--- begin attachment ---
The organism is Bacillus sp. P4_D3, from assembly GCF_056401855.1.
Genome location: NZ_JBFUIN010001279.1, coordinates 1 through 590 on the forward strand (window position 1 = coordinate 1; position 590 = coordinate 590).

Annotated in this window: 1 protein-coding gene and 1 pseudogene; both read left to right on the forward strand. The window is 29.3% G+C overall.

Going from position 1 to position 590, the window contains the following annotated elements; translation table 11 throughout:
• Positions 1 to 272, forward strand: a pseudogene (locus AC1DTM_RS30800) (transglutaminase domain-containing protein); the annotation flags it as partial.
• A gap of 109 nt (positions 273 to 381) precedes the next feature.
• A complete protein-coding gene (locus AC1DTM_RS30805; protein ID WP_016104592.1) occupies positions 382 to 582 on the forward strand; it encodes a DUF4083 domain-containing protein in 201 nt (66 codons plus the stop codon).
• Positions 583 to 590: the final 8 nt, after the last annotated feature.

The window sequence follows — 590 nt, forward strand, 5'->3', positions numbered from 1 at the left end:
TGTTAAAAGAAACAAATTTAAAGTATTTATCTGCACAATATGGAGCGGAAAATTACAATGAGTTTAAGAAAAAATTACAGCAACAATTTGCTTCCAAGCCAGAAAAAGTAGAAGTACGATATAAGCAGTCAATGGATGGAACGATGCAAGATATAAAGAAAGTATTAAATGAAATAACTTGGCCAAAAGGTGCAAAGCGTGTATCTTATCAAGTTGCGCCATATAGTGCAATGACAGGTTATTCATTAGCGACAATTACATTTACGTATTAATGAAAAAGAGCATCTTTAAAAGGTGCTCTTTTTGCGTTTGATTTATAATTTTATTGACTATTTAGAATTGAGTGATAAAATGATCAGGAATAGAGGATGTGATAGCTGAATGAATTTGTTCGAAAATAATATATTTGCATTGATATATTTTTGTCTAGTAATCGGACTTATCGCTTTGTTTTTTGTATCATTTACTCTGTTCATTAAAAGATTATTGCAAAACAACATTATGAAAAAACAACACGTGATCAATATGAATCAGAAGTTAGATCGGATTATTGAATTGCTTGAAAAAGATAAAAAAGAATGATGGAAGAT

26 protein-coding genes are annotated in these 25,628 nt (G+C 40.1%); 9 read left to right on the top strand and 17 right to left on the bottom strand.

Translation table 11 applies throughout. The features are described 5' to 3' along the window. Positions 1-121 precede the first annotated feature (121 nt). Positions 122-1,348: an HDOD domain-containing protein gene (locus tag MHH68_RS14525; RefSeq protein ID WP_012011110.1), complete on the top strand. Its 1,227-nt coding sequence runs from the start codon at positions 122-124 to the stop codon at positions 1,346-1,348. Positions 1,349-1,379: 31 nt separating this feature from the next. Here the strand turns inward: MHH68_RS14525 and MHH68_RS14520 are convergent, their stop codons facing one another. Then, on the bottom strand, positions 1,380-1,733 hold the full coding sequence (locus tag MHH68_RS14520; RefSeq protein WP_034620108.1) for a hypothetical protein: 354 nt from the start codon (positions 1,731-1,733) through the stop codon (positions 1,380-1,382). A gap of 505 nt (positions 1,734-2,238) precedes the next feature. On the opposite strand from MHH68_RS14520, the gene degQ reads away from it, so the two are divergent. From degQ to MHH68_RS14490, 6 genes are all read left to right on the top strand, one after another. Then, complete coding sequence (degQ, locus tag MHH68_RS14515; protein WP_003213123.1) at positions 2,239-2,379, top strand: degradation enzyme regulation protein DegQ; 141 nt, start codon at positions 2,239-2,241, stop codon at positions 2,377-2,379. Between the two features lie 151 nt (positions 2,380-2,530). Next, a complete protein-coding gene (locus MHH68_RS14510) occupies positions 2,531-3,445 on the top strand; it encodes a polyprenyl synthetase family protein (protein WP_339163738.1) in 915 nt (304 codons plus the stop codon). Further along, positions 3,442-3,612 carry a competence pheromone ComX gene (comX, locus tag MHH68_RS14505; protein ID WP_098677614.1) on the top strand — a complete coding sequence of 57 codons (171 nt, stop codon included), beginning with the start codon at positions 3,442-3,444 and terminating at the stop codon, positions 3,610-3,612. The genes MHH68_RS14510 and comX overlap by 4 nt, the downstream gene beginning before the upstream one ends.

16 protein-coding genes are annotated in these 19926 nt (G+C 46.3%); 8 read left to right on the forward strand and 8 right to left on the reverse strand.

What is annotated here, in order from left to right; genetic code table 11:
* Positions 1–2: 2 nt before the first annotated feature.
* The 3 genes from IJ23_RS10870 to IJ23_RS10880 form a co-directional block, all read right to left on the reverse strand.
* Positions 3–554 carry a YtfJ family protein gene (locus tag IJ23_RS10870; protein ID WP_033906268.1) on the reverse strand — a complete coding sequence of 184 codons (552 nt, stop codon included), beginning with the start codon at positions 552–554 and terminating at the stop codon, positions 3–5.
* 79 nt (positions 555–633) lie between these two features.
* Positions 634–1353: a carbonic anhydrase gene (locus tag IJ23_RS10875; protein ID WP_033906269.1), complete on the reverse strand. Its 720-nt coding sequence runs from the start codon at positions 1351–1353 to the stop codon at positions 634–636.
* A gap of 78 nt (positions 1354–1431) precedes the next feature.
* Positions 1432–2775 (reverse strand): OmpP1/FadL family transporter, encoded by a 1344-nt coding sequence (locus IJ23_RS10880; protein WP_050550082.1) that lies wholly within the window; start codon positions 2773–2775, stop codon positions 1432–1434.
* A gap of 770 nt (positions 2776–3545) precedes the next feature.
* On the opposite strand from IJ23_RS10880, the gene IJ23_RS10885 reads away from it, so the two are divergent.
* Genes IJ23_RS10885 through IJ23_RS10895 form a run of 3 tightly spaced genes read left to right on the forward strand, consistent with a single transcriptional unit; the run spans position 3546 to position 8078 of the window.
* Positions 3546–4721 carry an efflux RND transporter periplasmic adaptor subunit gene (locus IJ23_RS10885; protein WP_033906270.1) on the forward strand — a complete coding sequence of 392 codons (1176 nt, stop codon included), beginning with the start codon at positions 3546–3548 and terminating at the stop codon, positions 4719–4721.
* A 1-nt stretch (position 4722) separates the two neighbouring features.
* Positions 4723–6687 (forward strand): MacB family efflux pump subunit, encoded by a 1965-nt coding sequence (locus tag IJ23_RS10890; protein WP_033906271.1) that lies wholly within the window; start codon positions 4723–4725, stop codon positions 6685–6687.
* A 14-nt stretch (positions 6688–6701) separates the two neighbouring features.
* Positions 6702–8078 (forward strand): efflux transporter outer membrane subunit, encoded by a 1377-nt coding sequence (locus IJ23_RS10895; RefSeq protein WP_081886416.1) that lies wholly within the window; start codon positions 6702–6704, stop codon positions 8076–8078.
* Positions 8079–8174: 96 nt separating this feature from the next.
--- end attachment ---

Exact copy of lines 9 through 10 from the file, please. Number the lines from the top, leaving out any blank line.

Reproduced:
The window sequence follows — 590 nt, forward strand, 5'->3', positions numbered from 1 at the left end:
TGTTAAAAGAAACAAATTTAAAGTATTTATCTGCACAATATGGAGCGGAAAATTACAATGAGTTTAAGAAAAAATTACAGCAACAATTTGCTTCCAAGCCAGAAAAAGTAGAAGTACGATATAAGCAGTCAATGGATGGAACGATGCAAGATATAAAGAAAGTATTAAATGAAATAACTTGGCCAAAAGGTGCAAAGCGTGTATCTTATCAAGTTGCGCCATATAGTGCAATGACAGGTTATTCATTAGCGACAATTACATTTACGTATTAATGAAAAAGAGCATCTTTAAAAGGTGCTCTTTTTGCGTTTGATTTATAATTTTATTGACTATTTAGAATTGAGTGATAAAATGATCAGGAATAGAGGATGTGATAGCTGAATGAATTTGTTCGAAAATAATATATTTGCATTGATATATTTTTGTCTAGTAATCGGACTTATCGCTTTGTTTTTTGTATCATTTACTCTGTTCATTAAAAGATTATTGCAAAACAACATTATGAAAAAACAACACGTGATCAATATGAATCAGAAGTTAGATCGGATTATTGAATTGCTTGAAAAAGATAAAAAAGAATGATGGAAGAT